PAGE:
2. It is a great tribute to this small country which on its five inches of ivory wrought with remarkable dedication a political society with rich achievements in the fields of social and economic developments. Some of the figures of some select segments are tabulated along with the comparable figures of the similar segments of our country.

Sr. No.

Some select indicators *1




Life expectancy at birth

Male 67.0 years

Female 75.0 years

Male 61.9 years

Female 63.1 years


Per capita income

USD 3,540

USD 440



Males literate 87.1 %

Females literate 78.8 %

Males Literates 75.8 %

Females literates 54.2%



Physicians 1 per 1,123 persons, Hospital Bade 1 for 303 persons

Physicians 1 per 2,173 persons, Hospital Bade 1 per 1364 persons.

3. The people of Mauritius cultivated strong public opinion to keep the government under critical gaze. Even in the year 1982 when the Indo-Mauritius DTAC was negotiated Mauritius had given evidence of this. “In general elections held on June 11, 1982, the coalition government of Prime Minister Sir Seewoosagur Ramgoolam, which had governed the islands since before independence in 1968, was defeated. World recession, the effects of three cyclones, and record unemployment all contributed of his defeat.”2It is this assertiveness of the common people that enabled the opposition to win a sweeping victory in the elections held on September 11, 2000. The way the opposition parties shorted out the contesting claims of the rival contenders for the post of the Prime Minister deserves appreciations. They agreed that Sir Anerood Jugnauth, the leader of the Mauritian Socialist Movement, would function as Prime Minister for 3 years after which Mr. Paul Berenger, the leader of the Mauritian Militant Movement was to become Prime Minister for the remaining two years of the term. This arrangement has worked, and now Paul Berenger is the Prime Minster, the first non-Hindu to become so after independence.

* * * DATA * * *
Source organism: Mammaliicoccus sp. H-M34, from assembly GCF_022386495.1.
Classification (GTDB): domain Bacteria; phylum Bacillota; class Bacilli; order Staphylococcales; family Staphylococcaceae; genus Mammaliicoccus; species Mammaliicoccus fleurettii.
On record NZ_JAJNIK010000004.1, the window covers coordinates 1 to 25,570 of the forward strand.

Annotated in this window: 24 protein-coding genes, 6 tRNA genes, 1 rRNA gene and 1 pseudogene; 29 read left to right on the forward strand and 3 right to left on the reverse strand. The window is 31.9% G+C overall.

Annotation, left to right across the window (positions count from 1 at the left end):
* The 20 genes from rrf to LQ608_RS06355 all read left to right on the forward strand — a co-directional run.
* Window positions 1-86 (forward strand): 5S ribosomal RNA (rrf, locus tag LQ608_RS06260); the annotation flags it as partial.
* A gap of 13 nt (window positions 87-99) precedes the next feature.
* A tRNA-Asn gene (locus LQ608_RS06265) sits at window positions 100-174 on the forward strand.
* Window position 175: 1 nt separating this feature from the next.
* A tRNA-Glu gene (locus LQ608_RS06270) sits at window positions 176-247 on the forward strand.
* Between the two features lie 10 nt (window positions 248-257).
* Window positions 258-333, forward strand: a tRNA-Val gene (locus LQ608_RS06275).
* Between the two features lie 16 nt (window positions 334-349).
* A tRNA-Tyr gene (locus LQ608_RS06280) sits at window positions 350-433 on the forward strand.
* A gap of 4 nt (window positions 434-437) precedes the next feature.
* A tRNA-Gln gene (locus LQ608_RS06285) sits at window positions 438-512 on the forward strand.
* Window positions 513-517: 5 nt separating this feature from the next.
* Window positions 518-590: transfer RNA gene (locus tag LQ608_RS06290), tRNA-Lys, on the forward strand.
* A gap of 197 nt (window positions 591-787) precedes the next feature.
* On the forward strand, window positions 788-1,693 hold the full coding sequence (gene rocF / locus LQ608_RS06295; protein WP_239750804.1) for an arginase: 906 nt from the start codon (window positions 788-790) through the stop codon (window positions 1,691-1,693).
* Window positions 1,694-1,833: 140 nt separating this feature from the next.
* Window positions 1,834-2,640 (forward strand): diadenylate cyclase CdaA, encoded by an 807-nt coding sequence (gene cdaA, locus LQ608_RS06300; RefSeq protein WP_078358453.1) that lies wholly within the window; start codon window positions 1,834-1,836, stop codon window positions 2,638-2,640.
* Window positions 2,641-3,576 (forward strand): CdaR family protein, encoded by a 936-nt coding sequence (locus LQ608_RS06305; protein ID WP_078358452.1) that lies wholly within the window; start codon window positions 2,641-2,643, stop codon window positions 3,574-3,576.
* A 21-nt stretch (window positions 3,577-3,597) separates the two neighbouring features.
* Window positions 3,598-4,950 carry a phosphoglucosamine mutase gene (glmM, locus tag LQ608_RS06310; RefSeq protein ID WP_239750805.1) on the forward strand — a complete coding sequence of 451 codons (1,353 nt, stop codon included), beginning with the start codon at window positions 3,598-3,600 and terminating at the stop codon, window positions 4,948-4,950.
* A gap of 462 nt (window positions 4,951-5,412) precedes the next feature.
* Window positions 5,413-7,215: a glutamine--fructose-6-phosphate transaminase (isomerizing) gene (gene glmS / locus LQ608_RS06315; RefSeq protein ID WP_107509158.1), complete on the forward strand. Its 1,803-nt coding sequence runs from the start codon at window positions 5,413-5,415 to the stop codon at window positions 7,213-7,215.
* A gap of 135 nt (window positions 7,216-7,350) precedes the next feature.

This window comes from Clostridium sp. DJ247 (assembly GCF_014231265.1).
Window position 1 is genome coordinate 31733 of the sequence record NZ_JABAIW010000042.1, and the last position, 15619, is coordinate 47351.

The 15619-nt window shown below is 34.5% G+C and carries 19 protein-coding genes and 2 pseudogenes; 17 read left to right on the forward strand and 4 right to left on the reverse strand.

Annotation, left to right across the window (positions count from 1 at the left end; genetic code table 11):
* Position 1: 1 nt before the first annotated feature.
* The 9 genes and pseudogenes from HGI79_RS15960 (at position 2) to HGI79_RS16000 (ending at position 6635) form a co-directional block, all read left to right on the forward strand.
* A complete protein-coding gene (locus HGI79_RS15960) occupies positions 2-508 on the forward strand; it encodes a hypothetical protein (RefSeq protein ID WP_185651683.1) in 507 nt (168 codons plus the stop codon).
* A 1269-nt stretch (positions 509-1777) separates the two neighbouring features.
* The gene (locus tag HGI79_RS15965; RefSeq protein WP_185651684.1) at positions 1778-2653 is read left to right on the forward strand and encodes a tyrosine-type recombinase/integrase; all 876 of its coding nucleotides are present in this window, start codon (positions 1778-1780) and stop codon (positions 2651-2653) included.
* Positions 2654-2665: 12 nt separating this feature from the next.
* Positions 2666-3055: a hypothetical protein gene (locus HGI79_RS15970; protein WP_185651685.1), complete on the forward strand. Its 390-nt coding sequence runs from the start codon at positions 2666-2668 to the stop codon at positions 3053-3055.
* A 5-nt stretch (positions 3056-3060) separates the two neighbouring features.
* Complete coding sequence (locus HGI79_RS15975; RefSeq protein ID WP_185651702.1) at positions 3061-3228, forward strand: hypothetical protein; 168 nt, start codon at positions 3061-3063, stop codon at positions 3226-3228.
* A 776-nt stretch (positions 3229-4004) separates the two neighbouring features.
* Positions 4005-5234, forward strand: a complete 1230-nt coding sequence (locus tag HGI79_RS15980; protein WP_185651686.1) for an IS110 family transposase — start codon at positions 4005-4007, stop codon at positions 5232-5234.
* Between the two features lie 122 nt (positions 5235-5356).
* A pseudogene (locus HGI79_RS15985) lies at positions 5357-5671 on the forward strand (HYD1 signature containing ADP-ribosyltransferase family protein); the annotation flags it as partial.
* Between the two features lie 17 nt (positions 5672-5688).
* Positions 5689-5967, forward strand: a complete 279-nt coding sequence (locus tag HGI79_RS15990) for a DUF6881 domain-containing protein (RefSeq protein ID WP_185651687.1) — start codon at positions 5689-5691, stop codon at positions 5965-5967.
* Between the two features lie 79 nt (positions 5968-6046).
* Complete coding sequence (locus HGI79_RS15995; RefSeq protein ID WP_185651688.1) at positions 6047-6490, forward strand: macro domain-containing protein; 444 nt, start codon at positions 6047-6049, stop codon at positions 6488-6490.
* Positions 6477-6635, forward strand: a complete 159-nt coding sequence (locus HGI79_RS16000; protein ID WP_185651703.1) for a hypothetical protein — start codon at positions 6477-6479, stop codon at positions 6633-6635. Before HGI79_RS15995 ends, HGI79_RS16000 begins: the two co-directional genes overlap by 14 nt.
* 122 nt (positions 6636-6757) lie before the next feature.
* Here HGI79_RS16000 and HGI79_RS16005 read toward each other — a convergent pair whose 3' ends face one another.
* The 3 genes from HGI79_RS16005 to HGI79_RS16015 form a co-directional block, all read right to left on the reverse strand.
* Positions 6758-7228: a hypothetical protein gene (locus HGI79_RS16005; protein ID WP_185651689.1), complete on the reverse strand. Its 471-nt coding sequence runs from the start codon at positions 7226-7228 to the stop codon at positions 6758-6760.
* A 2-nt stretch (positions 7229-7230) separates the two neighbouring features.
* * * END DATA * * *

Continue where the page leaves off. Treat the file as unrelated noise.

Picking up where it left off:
4. The achievement of Mauritius have in recent years been so outstanding that many considered it appropriate to speak of “economic miracle”. While it a lot to improve its performance in traditional economy its most ambitious affords were to make Mauritius an important regional economic and transportations centre. Its commitment to enrich itself with the gifts of information technology is part of the same grand design to scale higher excellence in economic development. In this pursuit it strove with astuteness in developing context and collaboration with many countries and got good assistance form the IMF. Through sustained efforts it effected economic recovery achieving economic growth of 7.1% in 1986 as against 6.5% in 1985 : “the highest recorded in Africa ” It liberalized its economy and developed trade and commerce its sense of great commitment by 1988 it was nearing economic miracle. Guy Arnold by appraising indicators for 1988 writes :